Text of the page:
• You can choose to set up a recurring payment or a single payment for each of your bills.
  • Single payments are good for occasional or non-monthly payments, like your tuition bill.
  • Recurring payments are perfect for those bills that don't change, such as rent, your car payment, or your mobile phone service.
  • So you never miss a due date, set up recurring payments even for bills that do fluctuate, like your credit card or utilities, and then change the payment amount when the statement comes in.
  • Payees that accept online payments usually receive payment within about three days. Check your financial institution's policy.
  • Payees that don't accept online payments will be mailed a check by the financial institution - but at least you didn't have to buy the stamp. Usually takes about a week, check your financial institution's policy.
  • Make sure you have the funds in your checking account before the payment's scheduled pay date.
Or, to send nearly last-minute payments, go through your creditor or service provider's website. Major credit card issuers and larger service providers often allow you to do this, but smaller companies may not. To pay this way you'll have to set up your account in advance and give the company your banking information.
  • Log into your customer account and follow their directions on enrolling in online bill-pay.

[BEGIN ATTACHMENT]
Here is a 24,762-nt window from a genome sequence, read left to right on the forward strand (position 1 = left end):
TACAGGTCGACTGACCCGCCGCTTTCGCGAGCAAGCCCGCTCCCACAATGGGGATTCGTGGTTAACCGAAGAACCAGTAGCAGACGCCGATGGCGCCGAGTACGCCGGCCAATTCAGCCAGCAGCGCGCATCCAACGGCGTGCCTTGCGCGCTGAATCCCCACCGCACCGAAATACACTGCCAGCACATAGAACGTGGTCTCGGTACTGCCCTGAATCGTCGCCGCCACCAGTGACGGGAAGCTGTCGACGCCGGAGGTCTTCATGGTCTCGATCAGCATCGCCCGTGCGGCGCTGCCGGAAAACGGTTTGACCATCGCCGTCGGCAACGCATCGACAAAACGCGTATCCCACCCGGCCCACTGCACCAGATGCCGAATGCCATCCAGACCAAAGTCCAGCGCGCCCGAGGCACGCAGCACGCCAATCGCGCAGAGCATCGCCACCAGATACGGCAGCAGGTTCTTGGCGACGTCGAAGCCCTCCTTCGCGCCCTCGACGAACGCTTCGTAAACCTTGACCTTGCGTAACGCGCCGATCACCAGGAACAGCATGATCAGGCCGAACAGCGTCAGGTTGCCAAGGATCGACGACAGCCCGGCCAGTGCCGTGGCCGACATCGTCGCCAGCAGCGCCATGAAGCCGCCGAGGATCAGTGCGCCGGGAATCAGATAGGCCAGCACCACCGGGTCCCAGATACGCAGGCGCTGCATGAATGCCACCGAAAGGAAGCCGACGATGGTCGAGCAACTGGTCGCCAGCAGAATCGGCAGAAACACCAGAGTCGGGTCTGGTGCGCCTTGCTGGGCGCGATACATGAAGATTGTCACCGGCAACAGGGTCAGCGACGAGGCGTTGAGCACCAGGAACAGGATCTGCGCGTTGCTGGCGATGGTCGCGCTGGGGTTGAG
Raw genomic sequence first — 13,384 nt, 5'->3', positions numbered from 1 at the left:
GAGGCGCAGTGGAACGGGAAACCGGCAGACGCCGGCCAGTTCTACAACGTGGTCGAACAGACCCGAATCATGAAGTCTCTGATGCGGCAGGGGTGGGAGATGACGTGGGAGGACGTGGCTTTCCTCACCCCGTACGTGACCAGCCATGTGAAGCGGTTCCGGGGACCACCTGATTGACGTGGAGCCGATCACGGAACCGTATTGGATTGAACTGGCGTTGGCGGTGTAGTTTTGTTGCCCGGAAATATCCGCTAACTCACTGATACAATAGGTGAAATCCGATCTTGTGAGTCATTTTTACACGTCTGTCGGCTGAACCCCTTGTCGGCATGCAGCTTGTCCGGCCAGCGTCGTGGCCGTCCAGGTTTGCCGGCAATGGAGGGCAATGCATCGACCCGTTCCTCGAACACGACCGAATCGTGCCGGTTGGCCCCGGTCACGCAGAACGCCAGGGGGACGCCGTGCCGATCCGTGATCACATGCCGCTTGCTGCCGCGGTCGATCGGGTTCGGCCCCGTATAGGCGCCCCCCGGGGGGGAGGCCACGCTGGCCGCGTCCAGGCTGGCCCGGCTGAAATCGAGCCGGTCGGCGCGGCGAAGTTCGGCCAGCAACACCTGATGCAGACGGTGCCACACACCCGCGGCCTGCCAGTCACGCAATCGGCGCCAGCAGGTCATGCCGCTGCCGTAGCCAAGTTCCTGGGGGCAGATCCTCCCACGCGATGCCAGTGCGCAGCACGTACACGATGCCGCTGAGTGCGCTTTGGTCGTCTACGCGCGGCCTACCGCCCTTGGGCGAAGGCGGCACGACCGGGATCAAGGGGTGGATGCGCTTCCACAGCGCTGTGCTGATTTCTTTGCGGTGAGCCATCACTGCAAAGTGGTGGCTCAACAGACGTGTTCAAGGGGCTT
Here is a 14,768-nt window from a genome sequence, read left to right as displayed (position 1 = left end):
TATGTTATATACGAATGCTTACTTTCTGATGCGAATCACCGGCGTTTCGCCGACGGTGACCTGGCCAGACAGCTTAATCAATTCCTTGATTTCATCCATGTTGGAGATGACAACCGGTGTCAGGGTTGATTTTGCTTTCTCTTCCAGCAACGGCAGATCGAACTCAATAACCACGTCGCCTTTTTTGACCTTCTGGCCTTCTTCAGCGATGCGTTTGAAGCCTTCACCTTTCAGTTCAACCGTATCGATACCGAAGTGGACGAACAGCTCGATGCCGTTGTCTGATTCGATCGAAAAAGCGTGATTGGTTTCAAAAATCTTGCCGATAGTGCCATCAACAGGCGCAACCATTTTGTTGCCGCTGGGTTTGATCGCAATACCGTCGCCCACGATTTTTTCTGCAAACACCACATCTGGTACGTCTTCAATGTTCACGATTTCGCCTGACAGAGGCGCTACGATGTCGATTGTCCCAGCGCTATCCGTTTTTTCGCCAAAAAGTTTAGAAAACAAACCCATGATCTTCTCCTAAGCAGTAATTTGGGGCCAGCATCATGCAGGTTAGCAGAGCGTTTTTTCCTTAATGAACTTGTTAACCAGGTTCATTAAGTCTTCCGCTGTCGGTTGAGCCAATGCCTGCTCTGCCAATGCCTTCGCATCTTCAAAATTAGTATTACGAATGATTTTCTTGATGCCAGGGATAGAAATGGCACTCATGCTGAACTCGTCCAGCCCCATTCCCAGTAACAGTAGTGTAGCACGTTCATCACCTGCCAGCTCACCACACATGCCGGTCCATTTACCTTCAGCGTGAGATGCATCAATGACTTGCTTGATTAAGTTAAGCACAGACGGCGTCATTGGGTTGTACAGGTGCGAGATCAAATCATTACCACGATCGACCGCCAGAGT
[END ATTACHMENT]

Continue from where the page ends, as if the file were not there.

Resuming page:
• They will ask you to give them information from one of your checks to get the account number and bank routing number.
  • They may require a waiting period to verify your account information.
  • Once verified, payments that are made this way are often credited to your account within one business day.
  • Some service providers may charge a fee for paying this way, so check before you do it.
  • This can come in handy if you receive income "just in time" for the due date.
What about automatic payments with your creditor or service provider?
How it works - You give them your bank account information and they'll take the payment each month from your checking account when it's due. You'll never have to worry about sending a late payment, and you won't have to change a fluctuating payment amount with your financial institution's bill-pay.

The main drawback to paying this way is that it won't be listed in your scheduled online payments with your financial institution, and may be forgotten about. If you forget about the automatic payment one month and don't have the funds in your account, you could get hit with costly overdraft charges. It may be better to have all your bills paid the same way so you can see them all at once - through your financial institution's online bill-pay.

If you choose to go this route, be cautious about who you give your bank account information to; unscrupulous "businesses" may continue to withdraw payment after the debt is paid or after services are discontinued.

Do you really like the idea of a company having direct access to your bank account without your personal okay each time? It may be safer to just pay them some other way if you aren't sure of the company.

I have one bill that I pay this way - my health insurance required it for new clients. I don't have trouble remembering it since it's the only one, but it could get complicated if I had to remember and keep track of several automatic payments.

Bill payment is simple once you've got your routine down.
With everything else going on in your life, it's great when you can make things easy on yourself. Spend as little time as possible on bill-paying, while making sure that they're all paid on time.
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Friday, 22 November 2019